The Difference between Book Marketing, Promotion, and Sales and Why It Matters

Cristen Iris

Are you confused by the terms book marketing, book promotion, and book sales?

Do you know why understanding the differences matters?

If you're like most authors, the goal of publishing your book is to sell that book.

Again and again.

In order to do that, you must convert prospects into buyers.


  1. The prospective buyer/reader must know about your book. They can't buy it if they don't know it's available.
  2. And if they do know about your book, they won't buy it if it doesn't appeal to them.


  1. Your cover must intrigue them.
    1. Does your book's cover interest the potential buyer and meet their expectations for quality and style? Does it match other books in its genre?
    2. Are your book's synopsis and quotes of praise compelling?
  2. Your price point must be competitive.
    1. Is your book priced appropriately for its genre, topic, length, etc.?
  3. Your content must resonate with them.
    1. Remember, they haven't decided to buy and read your book yet. If they've gotten past the cover and price point, does your table of contents make them want to commit to the purchase?

In this excellent video, Michael La Ronn "unpacks" marketing and promotion in more detail. What he doesn't touch on is the sales aspect. I'll expand on how to promote your book below and talk about the bottom line-book sales.

As Michael said, promotion cannot exist apart from marketing. Likewise, book sales will not happen without book promotion.

Once you have an excellent product (the book marketing piece), how will you promote it and then, how will you sell it?


Before you can promote your book you have to ask a few questions (I recommend asking these questions in the developmental phase of writing your manuscript):

  1. Who are you going to tell about it?
  2. Who is a likely reader, more specifically, who is in your target market?

If, like many new authors, you look around and have only close family and friends to tell, you don't have an author platform.

If you think of your author platform as a stage and yourself as a performer, who is it that would want to see your show? Audiences don't gather around empty stages, and performers don't play to empty rooms.

  1. Develop and use your author platform (build your stage, and promote from it).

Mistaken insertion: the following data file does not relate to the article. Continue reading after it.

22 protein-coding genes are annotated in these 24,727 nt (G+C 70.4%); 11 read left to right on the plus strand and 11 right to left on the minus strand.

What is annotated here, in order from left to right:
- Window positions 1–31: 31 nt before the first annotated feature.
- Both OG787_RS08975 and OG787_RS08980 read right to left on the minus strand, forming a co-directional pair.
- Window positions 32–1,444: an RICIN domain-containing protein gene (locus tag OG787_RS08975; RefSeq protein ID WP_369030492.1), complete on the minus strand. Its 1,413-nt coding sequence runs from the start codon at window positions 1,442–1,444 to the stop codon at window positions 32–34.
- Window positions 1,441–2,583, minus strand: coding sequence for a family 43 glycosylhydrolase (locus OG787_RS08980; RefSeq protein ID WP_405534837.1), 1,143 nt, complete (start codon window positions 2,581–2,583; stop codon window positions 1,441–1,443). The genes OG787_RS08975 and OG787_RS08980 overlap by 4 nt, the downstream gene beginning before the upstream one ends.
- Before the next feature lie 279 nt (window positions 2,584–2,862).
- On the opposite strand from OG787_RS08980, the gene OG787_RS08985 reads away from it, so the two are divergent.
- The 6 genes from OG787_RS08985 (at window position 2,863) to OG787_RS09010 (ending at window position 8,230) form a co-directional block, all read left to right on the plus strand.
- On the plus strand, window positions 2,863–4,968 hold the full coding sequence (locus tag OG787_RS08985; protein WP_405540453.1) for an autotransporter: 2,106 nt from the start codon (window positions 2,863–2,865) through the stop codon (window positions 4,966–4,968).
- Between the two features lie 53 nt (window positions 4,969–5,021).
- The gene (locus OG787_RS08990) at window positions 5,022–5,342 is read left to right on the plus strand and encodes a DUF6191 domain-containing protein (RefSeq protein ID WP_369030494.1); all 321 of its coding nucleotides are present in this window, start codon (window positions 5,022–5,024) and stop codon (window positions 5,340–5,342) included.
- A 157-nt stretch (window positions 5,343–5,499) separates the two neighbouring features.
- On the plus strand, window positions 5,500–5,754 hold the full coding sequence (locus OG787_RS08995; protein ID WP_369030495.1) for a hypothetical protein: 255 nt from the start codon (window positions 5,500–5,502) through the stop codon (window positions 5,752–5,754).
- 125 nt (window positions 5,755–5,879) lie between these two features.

2. Develop relationships with people who have platforms that appeal to your target audience and ask for their help promoting your book (borrow other people's stages, promote to their audiences).

It's unfortunate, but one of the biggest and most frequent mistakes I see is authors not having a platform. Authors spend months and sometimes years developing a manuscript but no time finding their audience and developing a platform so that their audience can gather around them.

Without a platform of some kind, promotion and the sales that follow are nearly impossible.


The foundation of an author's platform is their website, and everything they do on social media should be done with the goal of building interest in the author's brand and their book and bringing their target audience to their website. A website serves as the home of a book even before the book is published.

Establishing a blogging site (with a subscription option) is an excellent way to build your author platform.

Your website establishes your brand and keeps the target market engaged. When a book is published, the website can be set up to fulfill book purchases (a sales platform) or direct readers to another sales platform such as Amazon or Barnes & Noble.


Etaf Rum, New York Times bestselling author of A Woman Is No Man. Instagram Accounts: Personal and Books and Beans

Heather Sears, award-winning author of Mind to Mouth: A Busy Chick's Guide to Mindful Mealtime Moments and founder of Kinsho Kitchen, has been featured on/in NPR,, Thrive Global, The Miami Herald, and more. Instagram: @mindfulbusychick


Websites, businesses, and bookstores can all serve as sales platforms, but how do you get prospective readers to them?

There are many ways to tell your audience about your book, and which ones you choose depends on where your market is. One of the best ways is by tapping into the power of social media.

When used effectively, social media can establish your brand and allow you to promote your product to a wider audience than you might otherwise be exposed to in the normal course of your life and business. While social media marketing (SMM, more specifically social media promotion) may seem overwhelming at first, when you consider what it can do and how to use it in specific ways to accomplish specific purposes, it can make all the time and effort you put into developing your manuscripts worth it.

Both of these authors have "baked" the marketing into their books. Each author knows who their target market is and where to find them. And, just as importantly, they seek out the people in their markets by effectively using social media to direct prospects to their websites and a sales platform. Etaf and Heather are excellent role models for understanding how to market, promote, and sell books.

When your book marketing is well done and your book promotion targeted, book sales will naturally follow. That is why understanding the difference between marketing, promotion, and sales is so important.


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Photo attribution: Pixabay, CO0

Cristen Iris

WriteNow, LLC